Computer Storage Device Manufacturing. These establishments manufacture “computer storage devices that allow the storage and retrieval of data from a phase change, magnetic, optical, or magnetic/optical media.” The SBA established firms having 1000 or fewer employees as the small business size standard for this category of manufacturing. According to Census Bureau data, 170 establishments in this category operated with payroll during 2002. Of these, 164 employed under 500, and five employed 500 to 999. The Commission estimates that the majority of these establishments are small entities.

Computer Terminal Manufacturing. “Computer terminals are input/output devices that connect with a central computer for processing.” The SBA established firms having 1000 or fewer employees as the small business size standard for this category of manufacturing. According to Census Bureau data, 71 establishments in this category operated with payroll during 2002, and all employed fewer than 1,000. The Commission estimates that all of these establishments are small entities.

Other Computer Peripheral Equipment Manufacturing. Examples of peripheral equipment in this category include keyboards, mouse devices, monitors, and scanners. The SBA established firms having 1000 or fewer employees as the small business size standard for this category of manufacturing. According to Census Bureau data, 860 establishments in this category operated with payroll during 2002. Of these, 851 employed under 1,000, and five employed 1,000 to 2,499. The Commission estimates that the majority of these establishments are small entities.

Audio and Video Equipment Manufacturing. These establishments manufacture “electronic audio and video equipment for home entertainment, motor vehicle, public address and musical instrument amplifications.” The SBA established firms having 750 or fewer employees as the small business size standard for this category of manufacturing. According to Census Bureau data, 571 operated with payroll during 2002. Of these, 560 employed under 500, and ten employed of 500 to 999. The Commission estimates that the majority of these establishments are small entities.

Electron Tube Manufacturing. These establishments are “primarily engaged in manufacturing electron tubes and parts (except glass blanks).” The SBA developed a small business size standard of 750 or fewer employees for this category of manufacturing. According to Census Bureau data, 102 establishments in this category operated with payroll during 2002. Of these, 97 employed under 500, and one employed 500 to 999. The Commission estimates that the majority of these establishments are small entities.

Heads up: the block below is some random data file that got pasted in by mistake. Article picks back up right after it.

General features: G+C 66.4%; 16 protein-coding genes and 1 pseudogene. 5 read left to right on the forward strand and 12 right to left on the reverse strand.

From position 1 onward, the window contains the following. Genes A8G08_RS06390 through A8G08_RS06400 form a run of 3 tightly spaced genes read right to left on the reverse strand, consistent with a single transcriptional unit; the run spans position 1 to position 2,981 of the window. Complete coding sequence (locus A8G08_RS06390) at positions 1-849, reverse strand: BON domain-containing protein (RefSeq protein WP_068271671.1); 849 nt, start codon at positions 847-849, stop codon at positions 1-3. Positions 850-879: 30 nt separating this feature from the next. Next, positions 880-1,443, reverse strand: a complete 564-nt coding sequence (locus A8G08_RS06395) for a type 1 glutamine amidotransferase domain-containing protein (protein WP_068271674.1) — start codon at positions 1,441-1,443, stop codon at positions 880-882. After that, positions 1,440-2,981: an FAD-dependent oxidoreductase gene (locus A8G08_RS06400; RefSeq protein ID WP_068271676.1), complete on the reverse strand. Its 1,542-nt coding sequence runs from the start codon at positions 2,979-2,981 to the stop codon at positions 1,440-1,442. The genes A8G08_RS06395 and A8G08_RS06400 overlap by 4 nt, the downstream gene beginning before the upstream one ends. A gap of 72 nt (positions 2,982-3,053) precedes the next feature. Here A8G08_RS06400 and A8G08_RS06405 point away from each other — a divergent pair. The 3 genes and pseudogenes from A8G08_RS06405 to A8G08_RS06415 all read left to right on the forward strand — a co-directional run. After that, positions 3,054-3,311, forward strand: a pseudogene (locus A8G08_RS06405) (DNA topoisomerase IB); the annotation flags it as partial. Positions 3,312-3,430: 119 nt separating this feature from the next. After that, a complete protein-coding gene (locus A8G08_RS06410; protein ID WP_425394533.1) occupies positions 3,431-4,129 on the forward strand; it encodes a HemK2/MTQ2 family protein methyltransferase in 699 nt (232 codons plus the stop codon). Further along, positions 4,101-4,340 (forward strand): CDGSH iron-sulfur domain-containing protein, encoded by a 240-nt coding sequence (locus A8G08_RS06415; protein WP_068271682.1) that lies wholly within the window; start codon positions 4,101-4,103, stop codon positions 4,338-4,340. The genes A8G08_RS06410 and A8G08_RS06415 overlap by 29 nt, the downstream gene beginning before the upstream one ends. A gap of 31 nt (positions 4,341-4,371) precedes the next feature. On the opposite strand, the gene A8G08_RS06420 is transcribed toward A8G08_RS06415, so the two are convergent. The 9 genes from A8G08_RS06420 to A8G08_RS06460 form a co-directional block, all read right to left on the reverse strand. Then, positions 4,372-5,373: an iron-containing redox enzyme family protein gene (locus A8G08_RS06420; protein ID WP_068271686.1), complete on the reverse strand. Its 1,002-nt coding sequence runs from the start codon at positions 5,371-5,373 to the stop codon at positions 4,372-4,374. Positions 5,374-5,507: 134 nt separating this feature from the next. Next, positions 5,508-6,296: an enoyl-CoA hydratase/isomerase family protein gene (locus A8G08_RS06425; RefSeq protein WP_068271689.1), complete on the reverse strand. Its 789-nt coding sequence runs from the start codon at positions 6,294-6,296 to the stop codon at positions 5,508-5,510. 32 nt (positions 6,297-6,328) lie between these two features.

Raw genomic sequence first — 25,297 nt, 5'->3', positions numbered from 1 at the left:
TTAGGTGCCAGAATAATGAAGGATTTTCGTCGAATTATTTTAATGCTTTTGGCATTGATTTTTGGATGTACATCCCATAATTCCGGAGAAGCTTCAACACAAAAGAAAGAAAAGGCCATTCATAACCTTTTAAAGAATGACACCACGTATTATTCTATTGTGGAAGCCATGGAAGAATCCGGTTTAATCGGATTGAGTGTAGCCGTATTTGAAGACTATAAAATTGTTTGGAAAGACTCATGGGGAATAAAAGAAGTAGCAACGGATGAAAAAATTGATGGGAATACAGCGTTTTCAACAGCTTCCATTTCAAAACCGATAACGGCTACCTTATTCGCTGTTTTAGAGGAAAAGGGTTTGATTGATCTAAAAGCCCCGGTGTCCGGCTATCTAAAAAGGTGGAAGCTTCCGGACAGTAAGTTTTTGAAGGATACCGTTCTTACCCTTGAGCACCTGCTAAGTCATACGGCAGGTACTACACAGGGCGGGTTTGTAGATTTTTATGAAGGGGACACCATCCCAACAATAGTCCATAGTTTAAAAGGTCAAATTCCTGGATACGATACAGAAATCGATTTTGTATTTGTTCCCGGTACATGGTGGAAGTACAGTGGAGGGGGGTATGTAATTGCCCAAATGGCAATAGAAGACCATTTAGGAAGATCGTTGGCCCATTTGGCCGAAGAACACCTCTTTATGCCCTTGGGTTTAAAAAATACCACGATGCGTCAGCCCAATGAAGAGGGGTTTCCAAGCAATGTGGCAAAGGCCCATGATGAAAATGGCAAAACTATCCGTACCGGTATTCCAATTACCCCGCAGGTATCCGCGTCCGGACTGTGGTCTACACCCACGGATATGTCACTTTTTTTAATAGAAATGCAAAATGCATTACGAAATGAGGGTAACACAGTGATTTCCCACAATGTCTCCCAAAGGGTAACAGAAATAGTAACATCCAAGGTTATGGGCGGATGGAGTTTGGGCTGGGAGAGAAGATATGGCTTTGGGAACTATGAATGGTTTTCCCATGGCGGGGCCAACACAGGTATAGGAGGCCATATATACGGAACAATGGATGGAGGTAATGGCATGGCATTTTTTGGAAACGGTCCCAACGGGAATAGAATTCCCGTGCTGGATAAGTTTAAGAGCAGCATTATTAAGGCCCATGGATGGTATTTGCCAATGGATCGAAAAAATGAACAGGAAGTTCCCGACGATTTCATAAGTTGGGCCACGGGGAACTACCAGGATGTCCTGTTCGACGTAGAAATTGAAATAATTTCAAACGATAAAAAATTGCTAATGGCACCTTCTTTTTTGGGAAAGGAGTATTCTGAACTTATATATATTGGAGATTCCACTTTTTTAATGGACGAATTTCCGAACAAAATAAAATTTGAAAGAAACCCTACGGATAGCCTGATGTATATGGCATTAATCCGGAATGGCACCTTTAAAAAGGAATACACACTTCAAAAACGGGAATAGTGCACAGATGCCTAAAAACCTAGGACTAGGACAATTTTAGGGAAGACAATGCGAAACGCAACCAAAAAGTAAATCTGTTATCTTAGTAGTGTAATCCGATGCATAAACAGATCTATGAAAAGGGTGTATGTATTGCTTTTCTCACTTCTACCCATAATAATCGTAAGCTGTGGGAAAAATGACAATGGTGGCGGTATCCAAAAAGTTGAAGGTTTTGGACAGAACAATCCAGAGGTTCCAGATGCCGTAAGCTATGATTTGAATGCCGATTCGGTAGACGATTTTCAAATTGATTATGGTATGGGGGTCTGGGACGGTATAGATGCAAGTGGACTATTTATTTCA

Bare Printed Circuit Board Manufacturing. These establishments are “primarily engaged in manufacturing bare (i.e., rigid or flexible) printed circuit boards without mounted electronic components.” The SBA developed a small business size standard of 500 or fewer employees for this category of manufacturing. According to Census Bureau data, 936 establishments in this category operated with payroll during 2002. Of these, 922 employed under 500, and 12 employed 500 to 999. The Commission estimates that the majority of these establishments are small entities.

Semiconductor and Related Device Manufacturing. Examples of manufactured devices in this category include “integrated circuits, memory chips, microprocessors, diodes, transistors, solar cells and other optoelectronic devices.” The SBA developed a small business size standard of 500 or fewer employees for this category of manufacturing. According to Census Bureau data, 1,032 establishments in this category operated with payroll during 2002. Of these, 950 employed under 500, and 42 employed 500 to 999. The Commission estimates that the majority of these establishments are small entities.

Electronic Capacitor Manufacturing. These establishments manufacture “electronic fixed and variable capacitors and condensers.” The SBA developed a small business size standard of 500 or fewer employees for this category of manufacturing. According to Census Bureau data, 104 establishments in this category operated with payroll during 2002. Of these, 101 employed under 500, and two employed 500 to 999. The Commission estimates that the majority of these establishments are small entities.